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sábado, 18 de febrero de 2012

Amphisbaenas bite! (Luckily the coral snake didn’t!)

Yes you guessed it guys, we caught another amphisbaena and yes it was me that got bitten! They look so docile with their little dog-like faces and tiny eyes, who would have thought that actually they have a very strong beak and aren’t afraid to use it? I now have two holes in one of my fingers where it drew blood. Actually it wasn’t very painful but was pretty amusing as it bit in and I couldn’t get it off. Being doubled over with laughter with a 40cm amphisbaena attached to your finger is not conducive to getting it photographed and back in the bag! Fortunately we know that they are not venomous but it was worth cleaning the wound with antiseptic once I finally managed to unhook it! (And yes typically I had an audience for the whole event!)

One thing I am really glad didn’t bite me was the coral snake JP found in the Atlantic forest. JP is a volunteer who joined us a week or so ago and shares my passion for herps. He is unstoppable and is always off hunting for snakes (or running around after butterflies – his other passion). Normally we don’t allow volunteers to go snake hunting on their own as it can be pretty difficult to identify a lot of them in the field. However JP has a vast amount of experience in snake surveying back home in South Africa and knows what to bag and what to leave well alone. So you are probably wondering why, if he is this experienced, he brought back one of the deadliest snakes we have in the reserve. The reason was that it wasn’t actually a coral snake. It was a mimic. The coral snakes we have here are a very brightly red with black and yellow stripes. The mimics are also these colours, but there are some subtle yet significant differences. The corals have virtually no neck and their head is not unlike a sausage, whereas the mimics have a clearly defined head and neck which makes them a touch prettier, (in my opinion at least). The markings are also much more fuzzy on the mimics where as the banding is clearly defined on the true corals. And, should you be confident enough to check their bellies (!) the bands stop on the underside of mimics whereas the true corals have complete banding across their ventral side. JP’s ability to correctly identify the snake he found meant that not only did he avoid handling an extremely venomous animal but he was also able to bring us another specimen for the museum. Good work JP.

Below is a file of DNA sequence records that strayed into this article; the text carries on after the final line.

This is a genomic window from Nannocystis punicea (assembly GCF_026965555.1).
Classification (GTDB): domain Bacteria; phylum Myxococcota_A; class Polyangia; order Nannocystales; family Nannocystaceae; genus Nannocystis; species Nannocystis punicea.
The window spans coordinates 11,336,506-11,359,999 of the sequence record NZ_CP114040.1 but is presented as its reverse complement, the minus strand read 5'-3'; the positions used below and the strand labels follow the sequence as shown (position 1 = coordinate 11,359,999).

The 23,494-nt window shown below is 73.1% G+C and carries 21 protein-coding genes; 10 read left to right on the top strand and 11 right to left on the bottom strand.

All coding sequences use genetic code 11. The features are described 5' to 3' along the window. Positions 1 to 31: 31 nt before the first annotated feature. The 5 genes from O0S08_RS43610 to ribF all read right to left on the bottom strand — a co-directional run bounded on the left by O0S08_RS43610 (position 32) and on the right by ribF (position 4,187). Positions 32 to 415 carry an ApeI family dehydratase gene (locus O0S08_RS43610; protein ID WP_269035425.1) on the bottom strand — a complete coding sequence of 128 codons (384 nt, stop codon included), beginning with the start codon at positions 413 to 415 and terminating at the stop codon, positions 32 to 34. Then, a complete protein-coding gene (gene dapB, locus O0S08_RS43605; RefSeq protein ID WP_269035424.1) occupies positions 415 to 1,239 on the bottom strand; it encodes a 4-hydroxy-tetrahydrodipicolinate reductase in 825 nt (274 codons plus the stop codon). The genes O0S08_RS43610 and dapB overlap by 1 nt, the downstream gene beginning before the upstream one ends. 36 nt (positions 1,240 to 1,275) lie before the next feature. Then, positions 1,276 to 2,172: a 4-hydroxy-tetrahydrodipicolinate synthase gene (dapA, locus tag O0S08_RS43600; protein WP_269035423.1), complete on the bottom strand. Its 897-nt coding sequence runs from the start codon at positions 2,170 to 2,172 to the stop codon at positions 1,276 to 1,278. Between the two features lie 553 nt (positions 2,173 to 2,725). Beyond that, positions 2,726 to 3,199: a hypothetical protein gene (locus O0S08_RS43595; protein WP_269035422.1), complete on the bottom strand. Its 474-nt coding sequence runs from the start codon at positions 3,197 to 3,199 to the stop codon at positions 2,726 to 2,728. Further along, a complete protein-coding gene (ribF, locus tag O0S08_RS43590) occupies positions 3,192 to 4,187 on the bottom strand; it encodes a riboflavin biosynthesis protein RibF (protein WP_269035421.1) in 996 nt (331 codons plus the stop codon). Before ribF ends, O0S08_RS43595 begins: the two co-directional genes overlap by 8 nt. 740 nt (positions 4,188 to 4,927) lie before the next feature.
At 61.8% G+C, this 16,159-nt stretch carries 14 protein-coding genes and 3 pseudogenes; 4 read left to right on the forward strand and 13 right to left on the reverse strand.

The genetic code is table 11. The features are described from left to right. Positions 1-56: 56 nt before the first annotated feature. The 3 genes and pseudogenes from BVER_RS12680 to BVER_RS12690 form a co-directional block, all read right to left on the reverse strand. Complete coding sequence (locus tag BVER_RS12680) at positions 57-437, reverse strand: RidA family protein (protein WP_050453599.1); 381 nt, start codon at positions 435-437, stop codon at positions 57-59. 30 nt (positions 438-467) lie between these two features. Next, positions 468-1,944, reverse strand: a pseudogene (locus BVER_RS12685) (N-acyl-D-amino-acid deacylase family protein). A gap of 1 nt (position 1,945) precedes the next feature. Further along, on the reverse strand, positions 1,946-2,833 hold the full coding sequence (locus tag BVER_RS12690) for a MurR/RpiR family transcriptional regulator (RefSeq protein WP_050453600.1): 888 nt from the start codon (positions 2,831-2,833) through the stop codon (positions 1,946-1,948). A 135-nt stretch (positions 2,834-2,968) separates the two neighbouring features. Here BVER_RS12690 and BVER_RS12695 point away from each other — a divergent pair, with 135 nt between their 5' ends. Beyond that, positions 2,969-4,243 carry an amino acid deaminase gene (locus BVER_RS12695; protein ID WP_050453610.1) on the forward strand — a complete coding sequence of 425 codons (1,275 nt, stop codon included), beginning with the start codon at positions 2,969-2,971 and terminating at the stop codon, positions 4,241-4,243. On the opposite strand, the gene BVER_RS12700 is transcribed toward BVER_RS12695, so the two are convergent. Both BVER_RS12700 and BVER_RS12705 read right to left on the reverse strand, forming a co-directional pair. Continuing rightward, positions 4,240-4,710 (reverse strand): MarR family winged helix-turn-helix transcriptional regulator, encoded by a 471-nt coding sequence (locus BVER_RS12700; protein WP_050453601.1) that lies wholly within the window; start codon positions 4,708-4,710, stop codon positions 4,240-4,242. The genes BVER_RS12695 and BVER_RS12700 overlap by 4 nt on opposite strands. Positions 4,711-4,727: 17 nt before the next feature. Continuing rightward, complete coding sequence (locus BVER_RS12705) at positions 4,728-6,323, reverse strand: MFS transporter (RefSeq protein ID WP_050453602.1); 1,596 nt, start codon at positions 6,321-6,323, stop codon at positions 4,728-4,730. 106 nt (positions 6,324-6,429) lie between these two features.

This last fortnight has also been a sad one for us as we have had to say goodbye to two wonderful long term volunteers. Becky has now completed her research here and has left to spend a month exploring South America (very bravely on her own) and according to her last email she is currently freezing in Peru! Gemma our botany volunteer from Australia has also finished her work and is heading back to Australia in a few days time after taking in some of the museums and culture Asunción has to offer. It was great fun having them here and now they are gone the male to female ratio has switched and it’s just me and Augusta in the house with 3 boys!!! More girls please!

The burrowing owls are all doing well but are spending less and less time with us these days. We thought they had flown the nest (or burrow I should say) a few days ago but then they reappeared again. We are all bracing ourselves for the day they don’t return. However this is a happy/sad event. Happy, that all 5 have made it to adulthood and such a privilege for us to have them living so close to us, but obviously sad for us as we have become so attached to them. Good luck to the burrowing owls hopefully one will return with a mate next season to occupy the burrow again.

And finally if you want to see for yourself what Laguna Blanca looks like and who we are why not check out our new youtube channel Admittedly most of the posts are of me getting very excited about the animals we catch here but I am trying to persuade more of the volunteers to get involved and talk about their projects on camera. They are still a little shy though! So apologies that it is a bit “Helen heavy” at the moment but I hope it will give you a taste of what we are up to and who knows might even persuade you to come out here and volunteer with us ;O)

Thanks for reading folks, until next time

Helen (aka the next David Attenborough!!!)

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